Wed, Jan 13, 2010 - Page 7 News List

World News Quick Take

AGENCIES

■CHINA

Pro-Iran hackers hit Baidu

Internet search engine Baidu was hacked yesterday in what state media said was an attack by a pro-Iranian government group that replaced the usual home page with an Iranian flag. Internet users found a message saying “This site has been hacked by Iranian Cyber Army,” the People’s Daily reported on its Web site. Below a sentence in Farsi read, “In reaction to the US authorities’ intervention in Iran’s internal affairs. This is a warning,” the report said. “The Iranian Cyber Army” was the name used by hackers who briefly shut down Twitter last month. The reason for the attack was not clear.

■CHINA

Tibet’s governor resigns

The governor of Tibet has tendered his resignation, state-owned media said yesterday, as Beijing convened a meeting to spur economic growth and quell dissatisfaction in the region. Qiangba Pingcuo, an ethnic Tibetan, was governor during demonstrations by Tibetans in Lhasa that turned deadly on March 14, 2008. Xinhua did not give a reason for his resignation, say whether the resignation would be accepted or who his replacement would be. He is 62, three years shy of China’s mandatory retirement age.

■AUSTRALIA

TV can kill: research

People who spend more than four hours in front of the TV each day have a far higher risk of dying early than those who limit their viewing, researchers in an Australian study said yesterday in a report published in the Journal of the American Heart Association. “Compared to people who watch less than two hours of television per day, people who watch more than four hours per day have a 46 percent higher risk of death from all causes,” researcher David Dunstan said. They also have an 80 percent increased risk from cardiovascular disease, he said. The findings come from a six-year study into the viewing habits of some 8,800 Australians.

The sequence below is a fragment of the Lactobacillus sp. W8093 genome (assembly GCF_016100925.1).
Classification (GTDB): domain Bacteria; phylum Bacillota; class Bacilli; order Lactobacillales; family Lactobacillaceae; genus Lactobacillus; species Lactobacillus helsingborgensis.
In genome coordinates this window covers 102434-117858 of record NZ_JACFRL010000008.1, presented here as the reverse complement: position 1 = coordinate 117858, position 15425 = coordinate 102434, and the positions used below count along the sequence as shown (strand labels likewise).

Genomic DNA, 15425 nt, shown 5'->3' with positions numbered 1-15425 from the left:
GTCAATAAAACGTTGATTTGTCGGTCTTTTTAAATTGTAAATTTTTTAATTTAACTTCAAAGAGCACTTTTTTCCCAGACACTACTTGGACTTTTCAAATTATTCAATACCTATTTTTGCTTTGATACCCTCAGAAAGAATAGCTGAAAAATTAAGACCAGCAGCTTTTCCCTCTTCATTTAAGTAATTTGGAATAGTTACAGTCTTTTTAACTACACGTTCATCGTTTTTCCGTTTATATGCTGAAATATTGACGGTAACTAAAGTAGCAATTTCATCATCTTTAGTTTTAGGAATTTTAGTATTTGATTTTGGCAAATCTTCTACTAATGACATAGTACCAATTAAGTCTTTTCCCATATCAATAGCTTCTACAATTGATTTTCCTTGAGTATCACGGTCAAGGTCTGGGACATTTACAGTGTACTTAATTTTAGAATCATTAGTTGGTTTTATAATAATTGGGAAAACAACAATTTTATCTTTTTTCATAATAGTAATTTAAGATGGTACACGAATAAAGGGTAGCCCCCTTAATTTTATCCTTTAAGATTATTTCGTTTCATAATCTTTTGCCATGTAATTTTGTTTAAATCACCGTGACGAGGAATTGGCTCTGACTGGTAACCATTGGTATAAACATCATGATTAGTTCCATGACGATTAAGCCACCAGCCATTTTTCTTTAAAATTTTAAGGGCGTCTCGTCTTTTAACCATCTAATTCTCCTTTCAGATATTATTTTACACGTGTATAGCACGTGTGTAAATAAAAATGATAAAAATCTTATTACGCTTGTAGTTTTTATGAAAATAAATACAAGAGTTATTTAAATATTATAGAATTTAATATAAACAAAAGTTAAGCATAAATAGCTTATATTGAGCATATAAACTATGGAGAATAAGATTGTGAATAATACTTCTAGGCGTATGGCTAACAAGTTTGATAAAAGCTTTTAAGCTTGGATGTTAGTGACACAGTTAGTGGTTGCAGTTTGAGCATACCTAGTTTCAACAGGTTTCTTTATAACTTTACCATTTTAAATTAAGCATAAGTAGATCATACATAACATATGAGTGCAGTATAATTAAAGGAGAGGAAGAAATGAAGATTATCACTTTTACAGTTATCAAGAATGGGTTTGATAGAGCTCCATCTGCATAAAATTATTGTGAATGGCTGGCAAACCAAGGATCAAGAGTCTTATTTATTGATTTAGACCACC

■HONG KONG

‘Milkshake’ killer appeals

A 45-year-old American woman dubbed the “milkshake murderer” for the killing of her high-flying banker husband launched her final appeal yesterday in the Court of Final Appeal. Nancy Kissel was convicted of murdering her husband in 2003 by lacing a strawberry milkshake with a cocktail of sedatives and bludgeoning him to death with a lead ornament. She was sentenced to life in prison in 2005. Kissel claimed she was acting in self-defense after her husband attacked her with a baseball bat. Her defense team is challenging the conviction on the grounds that prosecutors breached evidence rules.

■SOUTH KOREA

Cold sparks blackout fears

Unusually icy weather has caused a surge in power demand, sparking concern about possible blackouts. Knowledge Economy Minister Choi Kyung-hwan said the country used a record amount of electricity over the past four days, peaking at 68.56 million kilowatts last Friday morning. This is 5.35 million kilowatts more than recorded during last summer’s peak.

■AUSTRALIA

Eight-year-olds save man

Two eight-year-old boys in a young lifeguards training program rescued a man who was struggling in the ocean off Northcliffe beach, in Queensland. Jake Satherley told Australian Broadcasting Corp radio that he and friend Spencer Jeams saw a middle-aged man saying, “‘Help, help,’ so we went over to him and pulled him on our board.”

■UNITED KINGDOM

Court rejects Gurkha case

Gurkha veterans in Nepal expressed disappointment yesterday at a British court’s decision to reject a test case seeking equal pension rights for the former soldiers. Those who retired after July 1, 1997, were granted equal pensions in 2007, but around 24,000 veterans who retired before that date and their dependents receive only a third of what their British counterparts get. The British government defended the High Court challenge, arguing that Gurkha veterans’ pensions are paid over a longer time period than those of their British counterparts.

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